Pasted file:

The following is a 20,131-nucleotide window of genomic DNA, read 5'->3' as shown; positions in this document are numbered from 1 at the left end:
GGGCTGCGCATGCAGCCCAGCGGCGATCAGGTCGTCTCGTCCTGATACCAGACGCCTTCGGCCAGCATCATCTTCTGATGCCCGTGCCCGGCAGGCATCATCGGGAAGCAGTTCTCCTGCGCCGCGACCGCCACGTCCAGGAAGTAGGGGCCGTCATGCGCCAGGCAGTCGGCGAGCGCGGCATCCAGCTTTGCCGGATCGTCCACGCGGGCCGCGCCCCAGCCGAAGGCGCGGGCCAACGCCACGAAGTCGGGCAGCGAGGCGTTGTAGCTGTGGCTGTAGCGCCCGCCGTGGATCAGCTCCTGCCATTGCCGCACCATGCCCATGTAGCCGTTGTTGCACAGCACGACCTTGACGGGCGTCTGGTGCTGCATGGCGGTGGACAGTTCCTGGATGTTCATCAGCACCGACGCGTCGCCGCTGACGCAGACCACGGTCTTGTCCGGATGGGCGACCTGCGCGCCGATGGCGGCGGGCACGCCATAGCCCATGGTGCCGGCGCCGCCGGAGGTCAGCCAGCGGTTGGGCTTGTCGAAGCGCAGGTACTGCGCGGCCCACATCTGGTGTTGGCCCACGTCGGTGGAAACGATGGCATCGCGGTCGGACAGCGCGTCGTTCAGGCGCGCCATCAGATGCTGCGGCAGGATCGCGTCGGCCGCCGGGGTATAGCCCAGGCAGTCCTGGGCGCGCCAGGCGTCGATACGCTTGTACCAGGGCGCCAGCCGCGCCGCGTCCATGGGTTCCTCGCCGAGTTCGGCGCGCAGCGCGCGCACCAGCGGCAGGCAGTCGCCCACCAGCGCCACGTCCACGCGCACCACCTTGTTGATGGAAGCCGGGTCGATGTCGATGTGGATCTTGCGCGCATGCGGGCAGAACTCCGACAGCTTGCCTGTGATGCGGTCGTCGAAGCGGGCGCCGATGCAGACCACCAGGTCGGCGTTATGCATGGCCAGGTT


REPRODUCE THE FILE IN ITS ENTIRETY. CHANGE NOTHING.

The following is a 20,131-nucleotide window of genomic DNA, read 5'->3' as shown; positions in this document are numbered from 1 at the left end:
GGGCTGCGCATGCAGCCCAGCGGCGATCAGGTCGTCTCGTCCTGATACCAGACGCCTTCGGCCAGCATCATCTTCTGATGCCCGTGCCCGGCAGGCATCATCGGGAAGCAGTTCTCCTGCGCCGCGACCGCCACGTCCAGGAAGTAGGGGCCGTCATGCGCCAGGCAGTCGGCGAGCGCGGCATCCAGCTTTGCCGGATCGTCCACGCGGGCCGCGCCCCAGCCGAAGGCGCGGGCCAACGCCACGAAGTCGGGCAGCGAGGCGTTGTAGCTGTGGCTGTAGCGCCCGCCGTGGATCAGCTCCTGCCATTGCCGCACCATGCCCATGTAGCCGTTGTTGCACAGCACGACCTTGACGGGCGTCTGGTGCTGCATGGCGGTGGACAGTTCCTGGATGTTCATCAGCACCGACGCGTCGCCGCTGACGCAGACCACGGTCTTGTCCGGATGGGCGACCTGCGCGCCGATGGCGGCGGGCACGCCATAGCCCATGGTGCCGGCGCCGCCGGAGGTCAGCCAGCGGTTGGGCTTGTCGAAGCGCAGGTACTGCGCGGCCCACATCTGGTGTTGGCCCACGTCGGTGGAAACGATGGCATCGCGGTCGGACAGCGCGTCGTTCAGGCGCGCCATCAGATGCTGCGGCAGGATCGCGTCGGCCGCCGGGGTATAGCCCAGGCAGTCCTGGGCGCGCCAGGCGTCGATACGCTTGTACCAGGGCGCCAGCCGCGCCGCGTCCATGGGTTCCTCGCCGAGTTCGGCGCGCAGCGCGCGCACCAGCGGCAGGCAGTCGCCCACCAGCGCCACGTCCACGCGCACCACCTTGTTGATGGAAGCCGGGTCGATGTCGATGTGGATCTTGCGCGCATGCGGGCAGAACTCCGACAGCTTGCCTGTGATGCGGTCGTCGAAGCGGGCGCCGATGCAGACCACCAGGTCGGCGTTATGCATGGCCAGGTT